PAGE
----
The stunning implosion of the sexual assault case against Dominique Strauss-Kahn stemmed from a need for police to move quickly and a victim who was "the most convincing" person many investigators have "ever interviewed,” an experienced New York prosecutor tells the New York Times. The tide turned as the housekeeper lied about her past, but even more importantly, changed her account, said the prosecutor. In cases like this, the accuser's credibility is vital, and “she is the single person responsible for compromising that credibility."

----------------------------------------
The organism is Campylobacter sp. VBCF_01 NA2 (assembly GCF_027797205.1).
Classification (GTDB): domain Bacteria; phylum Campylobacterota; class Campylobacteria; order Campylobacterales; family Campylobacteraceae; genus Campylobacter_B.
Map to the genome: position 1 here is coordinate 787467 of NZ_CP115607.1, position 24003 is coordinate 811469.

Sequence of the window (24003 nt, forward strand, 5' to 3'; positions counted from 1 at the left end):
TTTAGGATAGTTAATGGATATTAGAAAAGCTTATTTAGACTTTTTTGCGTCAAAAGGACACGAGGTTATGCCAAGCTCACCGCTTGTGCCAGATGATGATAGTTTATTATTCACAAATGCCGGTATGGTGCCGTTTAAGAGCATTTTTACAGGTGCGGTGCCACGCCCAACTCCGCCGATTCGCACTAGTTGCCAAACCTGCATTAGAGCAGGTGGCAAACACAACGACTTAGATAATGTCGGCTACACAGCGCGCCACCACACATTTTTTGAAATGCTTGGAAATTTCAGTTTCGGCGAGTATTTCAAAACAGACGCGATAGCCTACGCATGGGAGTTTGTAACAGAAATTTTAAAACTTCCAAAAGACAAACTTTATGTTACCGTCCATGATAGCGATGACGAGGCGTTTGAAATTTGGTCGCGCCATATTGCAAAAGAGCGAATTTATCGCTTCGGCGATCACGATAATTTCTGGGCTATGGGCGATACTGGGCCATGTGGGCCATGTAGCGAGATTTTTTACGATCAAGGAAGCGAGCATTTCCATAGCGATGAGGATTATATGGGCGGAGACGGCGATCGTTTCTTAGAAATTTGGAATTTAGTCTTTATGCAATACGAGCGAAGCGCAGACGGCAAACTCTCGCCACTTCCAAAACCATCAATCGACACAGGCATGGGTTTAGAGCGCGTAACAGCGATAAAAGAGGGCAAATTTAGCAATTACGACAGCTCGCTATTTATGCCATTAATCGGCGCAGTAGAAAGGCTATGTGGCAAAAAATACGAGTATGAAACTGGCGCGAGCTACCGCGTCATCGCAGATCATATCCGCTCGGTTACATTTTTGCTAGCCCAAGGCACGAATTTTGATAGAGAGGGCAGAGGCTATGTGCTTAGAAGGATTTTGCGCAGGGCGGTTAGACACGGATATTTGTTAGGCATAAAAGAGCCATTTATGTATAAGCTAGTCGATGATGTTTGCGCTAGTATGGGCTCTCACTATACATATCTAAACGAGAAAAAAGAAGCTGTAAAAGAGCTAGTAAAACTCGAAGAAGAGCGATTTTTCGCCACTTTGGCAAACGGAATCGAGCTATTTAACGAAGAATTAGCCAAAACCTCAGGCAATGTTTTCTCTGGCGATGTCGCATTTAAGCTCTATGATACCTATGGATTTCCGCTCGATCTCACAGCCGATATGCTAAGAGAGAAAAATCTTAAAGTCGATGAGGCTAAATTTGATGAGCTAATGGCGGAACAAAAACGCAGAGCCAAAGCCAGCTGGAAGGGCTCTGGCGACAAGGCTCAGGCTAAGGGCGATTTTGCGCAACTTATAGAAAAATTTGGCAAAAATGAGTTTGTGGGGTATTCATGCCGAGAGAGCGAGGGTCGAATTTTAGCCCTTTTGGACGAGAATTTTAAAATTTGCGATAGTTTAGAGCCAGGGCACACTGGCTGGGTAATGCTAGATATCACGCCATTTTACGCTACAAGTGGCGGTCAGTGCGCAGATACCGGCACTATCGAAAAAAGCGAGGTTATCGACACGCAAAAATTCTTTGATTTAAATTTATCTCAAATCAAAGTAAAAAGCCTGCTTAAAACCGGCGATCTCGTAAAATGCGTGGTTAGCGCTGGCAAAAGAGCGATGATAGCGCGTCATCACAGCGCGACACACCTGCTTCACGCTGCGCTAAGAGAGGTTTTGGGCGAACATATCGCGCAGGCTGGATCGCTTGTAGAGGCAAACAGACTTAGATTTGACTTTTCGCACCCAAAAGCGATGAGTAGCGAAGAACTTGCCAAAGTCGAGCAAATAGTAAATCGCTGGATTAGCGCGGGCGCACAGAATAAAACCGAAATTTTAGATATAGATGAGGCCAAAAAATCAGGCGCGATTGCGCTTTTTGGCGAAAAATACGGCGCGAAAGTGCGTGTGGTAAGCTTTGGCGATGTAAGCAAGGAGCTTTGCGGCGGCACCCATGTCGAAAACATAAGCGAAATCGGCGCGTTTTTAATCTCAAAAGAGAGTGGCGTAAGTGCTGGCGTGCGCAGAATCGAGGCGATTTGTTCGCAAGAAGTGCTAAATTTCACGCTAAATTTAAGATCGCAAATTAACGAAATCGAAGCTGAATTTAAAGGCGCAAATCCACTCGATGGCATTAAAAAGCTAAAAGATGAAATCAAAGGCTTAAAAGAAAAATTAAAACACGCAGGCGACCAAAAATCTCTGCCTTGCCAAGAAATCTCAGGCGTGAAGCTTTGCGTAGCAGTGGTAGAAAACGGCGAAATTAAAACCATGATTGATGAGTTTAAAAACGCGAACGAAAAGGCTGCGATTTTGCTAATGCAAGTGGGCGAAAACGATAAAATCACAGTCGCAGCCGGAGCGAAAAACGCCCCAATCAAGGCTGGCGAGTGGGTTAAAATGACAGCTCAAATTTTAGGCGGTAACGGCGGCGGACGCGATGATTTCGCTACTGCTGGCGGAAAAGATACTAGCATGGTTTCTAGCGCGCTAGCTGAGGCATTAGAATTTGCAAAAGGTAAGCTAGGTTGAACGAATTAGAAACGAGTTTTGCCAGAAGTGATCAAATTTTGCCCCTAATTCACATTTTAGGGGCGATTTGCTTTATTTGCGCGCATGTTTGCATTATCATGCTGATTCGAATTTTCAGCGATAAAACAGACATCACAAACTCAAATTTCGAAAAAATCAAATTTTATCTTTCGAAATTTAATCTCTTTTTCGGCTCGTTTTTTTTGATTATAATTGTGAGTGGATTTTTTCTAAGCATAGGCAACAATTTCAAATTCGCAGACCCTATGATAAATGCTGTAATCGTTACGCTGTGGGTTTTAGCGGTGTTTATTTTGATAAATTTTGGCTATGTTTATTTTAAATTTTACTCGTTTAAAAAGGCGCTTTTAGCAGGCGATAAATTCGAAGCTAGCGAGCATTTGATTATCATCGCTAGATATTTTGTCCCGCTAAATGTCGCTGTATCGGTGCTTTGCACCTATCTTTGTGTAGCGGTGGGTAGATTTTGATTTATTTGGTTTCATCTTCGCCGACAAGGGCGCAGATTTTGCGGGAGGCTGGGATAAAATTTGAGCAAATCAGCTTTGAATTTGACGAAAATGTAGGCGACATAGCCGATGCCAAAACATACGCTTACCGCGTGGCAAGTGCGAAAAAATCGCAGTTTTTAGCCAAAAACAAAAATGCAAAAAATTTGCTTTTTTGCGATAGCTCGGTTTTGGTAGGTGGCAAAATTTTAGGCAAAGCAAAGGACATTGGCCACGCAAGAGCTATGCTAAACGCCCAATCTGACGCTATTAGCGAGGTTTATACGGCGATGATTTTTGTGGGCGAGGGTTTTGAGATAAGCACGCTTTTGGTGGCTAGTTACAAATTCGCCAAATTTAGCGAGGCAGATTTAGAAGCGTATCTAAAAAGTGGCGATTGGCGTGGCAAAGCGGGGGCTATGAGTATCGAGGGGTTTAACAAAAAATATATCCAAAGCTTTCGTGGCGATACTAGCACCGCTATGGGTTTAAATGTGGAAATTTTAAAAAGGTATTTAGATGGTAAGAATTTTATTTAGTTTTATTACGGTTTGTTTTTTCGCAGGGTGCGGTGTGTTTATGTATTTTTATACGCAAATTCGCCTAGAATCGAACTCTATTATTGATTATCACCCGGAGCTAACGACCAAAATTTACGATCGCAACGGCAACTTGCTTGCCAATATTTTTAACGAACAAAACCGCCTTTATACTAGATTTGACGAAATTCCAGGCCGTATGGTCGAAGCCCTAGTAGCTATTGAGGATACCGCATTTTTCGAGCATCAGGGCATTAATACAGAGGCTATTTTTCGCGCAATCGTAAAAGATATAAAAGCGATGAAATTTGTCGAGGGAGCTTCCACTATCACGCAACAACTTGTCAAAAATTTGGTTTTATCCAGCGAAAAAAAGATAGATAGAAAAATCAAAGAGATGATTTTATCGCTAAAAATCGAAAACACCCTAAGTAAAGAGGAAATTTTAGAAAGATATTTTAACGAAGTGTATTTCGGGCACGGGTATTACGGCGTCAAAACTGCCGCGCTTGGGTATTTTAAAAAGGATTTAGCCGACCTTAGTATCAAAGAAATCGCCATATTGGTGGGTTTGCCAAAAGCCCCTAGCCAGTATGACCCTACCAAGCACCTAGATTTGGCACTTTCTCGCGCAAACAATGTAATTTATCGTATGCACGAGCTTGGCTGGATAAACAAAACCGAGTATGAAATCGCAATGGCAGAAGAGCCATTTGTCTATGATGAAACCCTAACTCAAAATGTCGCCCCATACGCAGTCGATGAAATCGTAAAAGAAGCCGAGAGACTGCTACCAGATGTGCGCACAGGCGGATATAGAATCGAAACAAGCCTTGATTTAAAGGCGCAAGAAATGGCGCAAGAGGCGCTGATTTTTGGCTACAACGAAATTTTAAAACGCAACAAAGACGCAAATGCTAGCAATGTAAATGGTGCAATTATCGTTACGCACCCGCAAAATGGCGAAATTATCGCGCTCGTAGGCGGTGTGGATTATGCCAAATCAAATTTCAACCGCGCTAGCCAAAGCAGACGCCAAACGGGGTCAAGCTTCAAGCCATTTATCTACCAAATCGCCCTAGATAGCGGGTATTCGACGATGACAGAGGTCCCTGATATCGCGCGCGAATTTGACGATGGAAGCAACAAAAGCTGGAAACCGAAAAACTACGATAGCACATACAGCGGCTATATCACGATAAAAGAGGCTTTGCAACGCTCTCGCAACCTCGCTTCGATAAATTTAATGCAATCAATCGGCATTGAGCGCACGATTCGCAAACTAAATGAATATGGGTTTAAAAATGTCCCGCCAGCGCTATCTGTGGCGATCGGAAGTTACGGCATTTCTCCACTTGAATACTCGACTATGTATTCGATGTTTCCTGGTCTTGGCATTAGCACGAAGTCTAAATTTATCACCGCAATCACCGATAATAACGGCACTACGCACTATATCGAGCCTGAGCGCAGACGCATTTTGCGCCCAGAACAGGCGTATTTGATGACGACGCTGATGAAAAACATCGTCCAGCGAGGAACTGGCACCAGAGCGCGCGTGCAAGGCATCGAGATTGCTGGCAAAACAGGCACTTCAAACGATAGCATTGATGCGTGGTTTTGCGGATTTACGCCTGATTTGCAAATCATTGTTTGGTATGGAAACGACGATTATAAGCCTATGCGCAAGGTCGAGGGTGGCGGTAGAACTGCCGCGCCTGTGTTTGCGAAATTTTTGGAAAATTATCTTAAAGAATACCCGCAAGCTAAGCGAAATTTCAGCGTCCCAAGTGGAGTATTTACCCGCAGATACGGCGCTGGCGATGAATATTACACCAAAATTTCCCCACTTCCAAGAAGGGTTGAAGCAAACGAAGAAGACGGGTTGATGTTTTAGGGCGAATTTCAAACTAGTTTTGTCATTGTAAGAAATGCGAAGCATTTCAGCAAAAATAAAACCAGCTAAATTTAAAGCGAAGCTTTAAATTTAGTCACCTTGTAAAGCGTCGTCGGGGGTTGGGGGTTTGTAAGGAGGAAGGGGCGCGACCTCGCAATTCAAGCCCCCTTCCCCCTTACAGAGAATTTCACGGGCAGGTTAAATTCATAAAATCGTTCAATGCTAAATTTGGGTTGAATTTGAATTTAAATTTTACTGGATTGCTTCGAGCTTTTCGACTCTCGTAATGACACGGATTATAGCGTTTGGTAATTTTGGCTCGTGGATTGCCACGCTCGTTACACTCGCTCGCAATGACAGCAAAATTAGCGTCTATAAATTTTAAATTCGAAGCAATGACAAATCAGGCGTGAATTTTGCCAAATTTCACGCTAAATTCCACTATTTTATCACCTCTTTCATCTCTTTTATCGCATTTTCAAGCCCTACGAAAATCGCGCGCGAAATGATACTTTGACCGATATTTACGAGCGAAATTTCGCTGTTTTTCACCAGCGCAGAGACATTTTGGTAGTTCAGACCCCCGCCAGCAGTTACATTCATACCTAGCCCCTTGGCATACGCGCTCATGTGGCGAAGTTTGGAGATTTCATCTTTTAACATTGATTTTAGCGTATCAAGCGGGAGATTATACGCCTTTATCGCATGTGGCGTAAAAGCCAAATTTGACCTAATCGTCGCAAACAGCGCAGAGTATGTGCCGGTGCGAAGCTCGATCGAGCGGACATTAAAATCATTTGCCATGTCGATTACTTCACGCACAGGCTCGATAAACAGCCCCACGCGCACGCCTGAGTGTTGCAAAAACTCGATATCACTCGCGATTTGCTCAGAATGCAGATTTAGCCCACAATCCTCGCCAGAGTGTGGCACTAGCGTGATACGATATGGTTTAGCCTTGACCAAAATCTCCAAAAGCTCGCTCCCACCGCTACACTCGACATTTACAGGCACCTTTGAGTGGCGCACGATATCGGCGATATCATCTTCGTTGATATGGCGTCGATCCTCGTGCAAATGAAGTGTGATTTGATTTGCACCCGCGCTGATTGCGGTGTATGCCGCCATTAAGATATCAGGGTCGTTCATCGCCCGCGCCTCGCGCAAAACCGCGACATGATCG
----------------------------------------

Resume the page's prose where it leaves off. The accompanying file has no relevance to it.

Key to a "rush to judgment" in the case was the fact that Strauss-Kahn was on his way out of America. “In a perfect world, they would not have had to arrest him right away,” said one official. “They could have checked the evidence and everything. They figured they had to get him off the plane. It changed the circumstances quite a bit.” Other experts think the case is more damning of the American legal system in general, exposing it as a “punish first, figure out what happened later” system, especially for “ordinary schnooks,” as one police scholar said.